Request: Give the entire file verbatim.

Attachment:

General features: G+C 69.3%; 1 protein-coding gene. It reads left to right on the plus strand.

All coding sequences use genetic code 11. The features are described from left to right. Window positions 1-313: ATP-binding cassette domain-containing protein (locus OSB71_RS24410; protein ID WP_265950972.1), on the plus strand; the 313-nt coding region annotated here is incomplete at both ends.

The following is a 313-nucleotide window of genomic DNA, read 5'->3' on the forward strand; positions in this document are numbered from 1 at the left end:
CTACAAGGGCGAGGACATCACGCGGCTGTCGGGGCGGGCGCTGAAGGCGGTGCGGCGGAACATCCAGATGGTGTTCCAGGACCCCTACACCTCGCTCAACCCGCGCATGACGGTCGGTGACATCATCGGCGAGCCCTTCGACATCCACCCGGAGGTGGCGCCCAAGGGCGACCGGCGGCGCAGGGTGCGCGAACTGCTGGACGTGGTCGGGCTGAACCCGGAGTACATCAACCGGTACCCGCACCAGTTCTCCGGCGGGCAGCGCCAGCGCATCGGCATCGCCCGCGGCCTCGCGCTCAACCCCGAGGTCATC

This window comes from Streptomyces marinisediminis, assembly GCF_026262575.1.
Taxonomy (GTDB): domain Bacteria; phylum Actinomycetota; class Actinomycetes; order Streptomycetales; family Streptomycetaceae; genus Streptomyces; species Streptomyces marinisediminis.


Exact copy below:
General features: G+C 69.3%; 1 protein-coding gene. It reads left to right on the plus strand.

All coding sequences use genetic code 11. The features are described from left to right. Window positions 1-313: ATP-binding cassette domain-containing protein (locus OSB71_RS24410; protein ID WP_265950972.1), on the plus strand; the 313-nt coding region annotated here is incomplete at both ends.

The following is a 313-nucleotide window of genomic DNA, read 5'->3' on the forward strand; positions in this document are numbered from 1 at the left end:
CTACAAGGGCGAGGACATCACGCGGCTGTCGGGGCGGGCGCTGAAGGCGGTGCGGCGGAACATCCAGATGGTGTTCCAGGACCCCTACACCTCGCTCAACCCGCGCATGACGGTCGGTGACATCATCGGCGAGCCCTTCGACATCCACCCGGAGGTGGCGCCCAAGGGCGACCGGCGGCGCAGGGTGCGCGAACTGCTGGACGTGGTCGGGCTGAACCCGGAGTACATCAACCGGTACCCGCACCAGTTCTCCGGCGGGCAGCGCCAGCGCATCGGCATCGCCCGCGGCCTCGCGCTCAACCCCGAGGTCATC

This window comes from Streptomyces marinisediminis, assembly GCF_026262575.1.
Taxonomy (GTDB): domain Bacteria; phylum Actinomycetota; class Actinomycetes; order Streptomycetales; family Streptomycetaceae; genus Streptomyces; species Streptomyces marinisediminis.